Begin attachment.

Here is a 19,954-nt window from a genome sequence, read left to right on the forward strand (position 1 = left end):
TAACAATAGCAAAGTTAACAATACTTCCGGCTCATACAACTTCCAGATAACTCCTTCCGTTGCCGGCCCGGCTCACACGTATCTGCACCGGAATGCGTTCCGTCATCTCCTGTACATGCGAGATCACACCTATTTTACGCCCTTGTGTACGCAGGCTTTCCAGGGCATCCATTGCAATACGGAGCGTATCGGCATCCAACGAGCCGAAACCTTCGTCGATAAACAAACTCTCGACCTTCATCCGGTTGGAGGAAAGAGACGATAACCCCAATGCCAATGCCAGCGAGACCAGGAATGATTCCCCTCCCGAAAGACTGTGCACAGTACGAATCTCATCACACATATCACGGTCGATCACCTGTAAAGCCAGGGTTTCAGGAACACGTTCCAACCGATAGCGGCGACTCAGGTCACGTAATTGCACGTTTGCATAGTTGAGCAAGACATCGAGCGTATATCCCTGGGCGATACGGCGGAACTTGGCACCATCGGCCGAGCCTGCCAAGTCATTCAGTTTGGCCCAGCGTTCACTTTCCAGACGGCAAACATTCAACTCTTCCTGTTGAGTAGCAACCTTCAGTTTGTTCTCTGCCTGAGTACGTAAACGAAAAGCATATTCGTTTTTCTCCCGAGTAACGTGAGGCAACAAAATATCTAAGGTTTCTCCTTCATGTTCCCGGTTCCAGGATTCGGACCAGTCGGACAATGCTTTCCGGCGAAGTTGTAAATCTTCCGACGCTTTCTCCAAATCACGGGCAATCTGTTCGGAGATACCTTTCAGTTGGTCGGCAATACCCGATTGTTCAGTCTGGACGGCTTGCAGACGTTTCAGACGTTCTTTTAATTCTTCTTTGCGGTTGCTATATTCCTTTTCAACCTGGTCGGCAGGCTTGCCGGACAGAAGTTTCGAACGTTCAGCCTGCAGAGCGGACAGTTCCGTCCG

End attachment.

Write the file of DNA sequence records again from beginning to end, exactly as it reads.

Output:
Here is a 19,954-nt window from a genome sequence, read left to right on the forward strand (position 1 = left end):
TAACAATAGCAAAGTTAACAATACTTCCGGCTCATACAACTTCCAGATAACTCCTTCCGTTGCCGGCCCGGCTCACACGTATCTGCACCGGAATGCGTTCCGTCATCTCCTGTACATGCGAGATCACACCTATTTTACGCCCTTGTGTACGCAGGCTTTCCAGGGCATCCATTGCAATACGGAGCGTATCGGCATCCAACGAGCCGAAACCTTCGTCGATAAACAAACTCTCGACCTTCATCCGGTTGGAGGAAAGAGACGATAACCCCAATGCCAATGCCAGCGAGACCAGGAATGATTCCCCTCCCGAAAGACTGTGCACAGTACGAATCTCATCACACATATCACGGTCGATCACCTGTAAAGCCAGGGTTTCAGGAACACGTTCCAACCGATAGCGGCGACTCAGGTCACGTAATTGCACGTTTGCATAGTTGAGCAAGACATCGAGCGTATATCCCTGGGCGATACGGCGGAACTTGGCACCATCGGCCGAGCCTGCCAAGTCATTCAGTTTGGCCCAGCGTTCACTTTCCAGACGGCAAACATTCAACTCTTCCTGTTGAGTAGCAACCTTCAGTTTGTTCTCTGCCTGAGTACGTAAACGAAAAGCATATTCGTTTTTCTCCCGAGTAACGTGAGGCAACAAAATATCTAAGGTTTCTCCTTCATGTTCCCGGTTCCAGGATTCGGACCAGTCGGACAATGCTTTCCGGCGAAGTTGTAAATCTTCCGACGCTTTCTCCAAATCACGGGCAATCTGTTCGGAGATACCTTTCAGTTGGTCGGCAATACCCGATTGTTCAGTCTGGACGGCTTGCAGACGTTTCAGACGTTCTTTTAATTCTTCTTTGCGGTTGCTATATTCCTTTTCAACCTGGTCGGCAGGCTTGCCGGACAGAAGTTTCGAACGTTCAGCCTGCAGAGCGGACAGTTCCGTCCG